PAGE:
Dizzee Rascal – The Fifth: Track by Track Review

The Mic/ October 7, 2013/ New Releases, Reviews

Rap’s cheeky schoolboy’s new album has just dropped, Dylan Mills a.k.a Dizzee Rascal has really come full-circle with this one!

Superman – Dizzee comes in, firing on all cylinders with the emphatic Superman, with witty rhymes and a Fatboy Slim style, robotic chorus. Those classic Rascal rhymes on display straight off, “I think we should start in Jamaica. Or maybe Antigua, I know a couple spots in Ibiza.” The flow on this one really does epitomise the best of the Rascal.

I Don’t Need a Reason – This track is so skilfully produced it almost rhymtically nudges you forward to head-bop. It would be unfair to say Dizzee’s sound has Americanised, as some have been describing, in fact the new style he’s developed has brought out even more the quintessential British-ness in East-London’s finest. Having said that there are undoubtedly echoes of Lil Wayne’s ‘A Milli’ in this one, but the man has evolved!

We Don’t Play Around (ft Jessie J) – This is the kinda catchy, club-filler that the scene’s been missing since Holiday dropped in 2009. Just don’t take it too seriously and enjoy! Naturally, Jessie’s stamp is well and truly enforced on this as well!

Good (ft Angel) – A much more chilled vibe, but because of that it doesn’t really work. Dizzee’s naturally so fast ‘n’ furious it feels uncomfortable, as though he’s been restrained, like a ravenous greyhound on a leash. As a collaboration the chorus is incredibly cheesy and it seems Angel’s trying to sound like a combination of Drake and R Kelly. Sadly not so good after all.

Spend Some Money (ft Tinie Tempah) – At this point it feels as though the album has taken a distinct turn for the worse. Tinie as usual contributes nothing noteworthy.

Arse Like That (ft Sean Kingston) – As long as you don’t take this one too seriously, (not sure how you could with a title like that!) then it’s enjoyable stuff, and pretty funny. But with some shall we say, objectionable lyrics, just be sure to never play this while your parents are in the room!

Something Really Bad (ft Will.I.Am) – I wanted to like this but quite honestly I sympathise with those who claim that Dizzee’s sold-out when I hear tracks like this. Will.I.Am, like this song, is always so hit and miss…if this song were a game of darts, someone’s eye would have been taken out!

Goin’ Crazy (ft Robbie Williams) – And he’s back! Perfect Dizzee flow, original, and who doesn’t love a bit of Robbie eh? Similar characters from very different backgrounds, thank goodness Example turned down Dizzee’s original request to do the hook on this banger.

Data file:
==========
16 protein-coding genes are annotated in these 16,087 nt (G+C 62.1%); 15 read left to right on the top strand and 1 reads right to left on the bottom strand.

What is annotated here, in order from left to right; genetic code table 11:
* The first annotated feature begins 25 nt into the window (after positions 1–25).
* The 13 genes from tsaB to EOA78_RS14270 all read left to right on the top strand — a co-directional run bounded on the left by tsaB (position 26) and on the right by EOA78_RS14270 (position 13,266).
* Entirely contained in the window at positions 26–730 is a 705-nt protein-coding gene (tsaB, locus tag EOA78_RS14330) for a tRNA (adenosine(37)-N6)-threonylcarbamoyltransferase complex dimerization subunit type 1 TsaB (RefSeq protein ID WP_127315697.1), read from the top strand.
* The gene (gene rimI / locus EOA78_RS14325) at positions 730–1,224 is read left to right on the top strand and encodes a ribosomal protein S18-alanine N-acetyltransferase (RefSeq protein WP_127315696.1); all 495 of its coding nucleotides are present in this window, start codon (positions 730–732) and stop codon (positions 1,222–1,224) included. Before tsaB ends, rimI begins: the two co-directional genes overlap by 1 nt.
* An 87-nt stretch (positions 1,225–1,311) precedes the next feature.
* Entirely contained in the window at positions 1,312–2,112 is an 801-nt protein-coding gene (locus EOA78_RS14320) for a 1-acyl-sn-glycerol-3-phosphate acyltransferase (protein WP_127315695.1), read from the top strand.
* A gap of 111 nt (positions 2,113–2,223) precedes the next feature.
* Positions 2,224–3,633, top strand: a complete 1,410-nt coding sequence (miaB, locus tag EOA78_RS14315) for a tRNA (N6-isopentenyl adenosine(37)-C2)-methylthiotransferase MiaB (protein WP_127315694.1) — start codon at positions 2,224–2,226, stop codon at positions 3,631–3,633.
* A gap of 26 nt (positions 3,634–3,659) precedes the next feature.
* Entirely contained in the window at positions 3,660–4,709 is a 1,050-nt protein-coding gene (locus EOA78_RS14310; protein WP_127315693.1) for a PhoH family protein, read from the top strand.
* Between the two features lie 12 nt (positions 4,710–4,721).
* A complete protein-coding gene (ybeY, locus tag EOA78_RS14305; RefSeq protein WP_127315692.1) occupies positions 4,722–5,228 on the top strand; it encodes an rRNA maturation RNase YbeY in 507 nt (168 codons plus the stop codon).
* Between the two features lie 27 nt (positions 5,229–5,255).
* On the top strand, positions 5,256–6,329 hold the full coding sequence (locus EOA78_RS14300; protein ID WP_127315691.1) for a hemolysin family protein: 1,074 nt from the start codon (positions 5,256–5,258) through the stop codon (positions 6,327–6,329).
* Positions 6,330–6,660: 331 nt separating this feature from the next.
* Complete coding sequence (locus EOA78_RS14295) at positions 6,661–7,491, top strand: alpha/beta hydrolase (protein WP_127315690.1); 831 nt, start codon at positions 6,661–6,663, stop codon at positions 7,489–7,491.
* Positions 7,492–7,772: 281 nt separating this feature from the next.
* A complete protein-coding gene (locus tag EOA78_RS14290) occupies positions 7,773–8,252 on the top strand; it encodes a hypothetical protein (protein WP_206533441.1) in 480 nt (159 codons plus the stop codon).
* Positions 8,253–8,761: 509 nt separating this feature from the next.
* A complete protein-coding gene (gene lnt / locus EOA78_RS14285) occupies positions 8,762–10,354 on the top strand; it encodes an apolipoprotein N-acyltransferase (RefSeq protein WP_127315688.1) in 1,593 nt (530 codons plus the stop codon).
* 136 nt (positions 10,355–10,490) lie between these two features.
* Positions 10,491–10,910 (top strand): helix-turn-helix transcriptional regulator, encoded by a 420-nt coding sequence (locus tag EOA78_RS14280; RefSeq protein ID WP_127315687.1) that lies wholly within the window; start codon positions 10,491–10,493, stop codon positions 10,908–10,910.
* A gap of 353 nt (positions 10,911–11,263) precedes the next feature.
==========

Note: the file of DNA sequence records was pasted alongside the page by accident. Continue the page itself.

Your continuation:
Bang Bang (ft Pop Wansel) – Smooth and sincere, Dizzee questions his bravado like Skepta throughout Doin’ it Again. He’s essentially admitting the rapper lifestyle is one that he had to embrace to elevate him to his success.

Love This Town (ft Teddy Sky) – A back to the roots type tune that’s been endlessly recycled; haven’t we heard enough about London in the past couple of years?

H-Town (ft Pop Wansel) – Brilliantly effortless, a true head-bopper, the Houston Texas rappers Bun B and Trae the Truth bring refreshing guest vocals.

Heart of a Warrior (ft Teddy Sky) – Motivational mayhem, what Dizzee does best. The Rascal’s dedication is well described as he raps, “Born fearless, leavin’ when it’s delirious. Superstar and super serious.” Teddy Sky’s chorus is very catchy too.

Life Keeps Moving On (ft Pop Wansel) – Funky tune with some really witty lines. Uplifiting and amusing, perfectly encapsulated by the line, “She might be Scottish, either way she’s hottish. I know that ain’t even a word, maybe I’ve lost the plottish.”

Here 2 China (Calvin Harris and Dillon Francis ft Dizzee Rascal) – This is post Chronic 2001 hip-hop at it’s absolute finest! As per usual, Calvin Harris invigorates with the instrumental on this one!

Bassline Junkie  – The poster single for the album. Loaded with riddim and rhymes, good to hear Dizzee still well and truly in touch with his roots!

Watch Your Back – Gritty, hard-hitting, anti-violence message to the troubled youth of the world to turn their back on petty crime. The sort of tune that’s almost been crafted for the soundtrack of Noel Clarke’s Kidulthood.

Yes he may have sold-out a bit, and this album’s certainly no Tongue ‘n’ Cheek but he’s still got that quick-wit, hundred mile an hour lyrics and this time accompanied with relentlessly tenacious production. As much as the tracks on this album are hit and miss, it will still be a hit!

By Michael Smith

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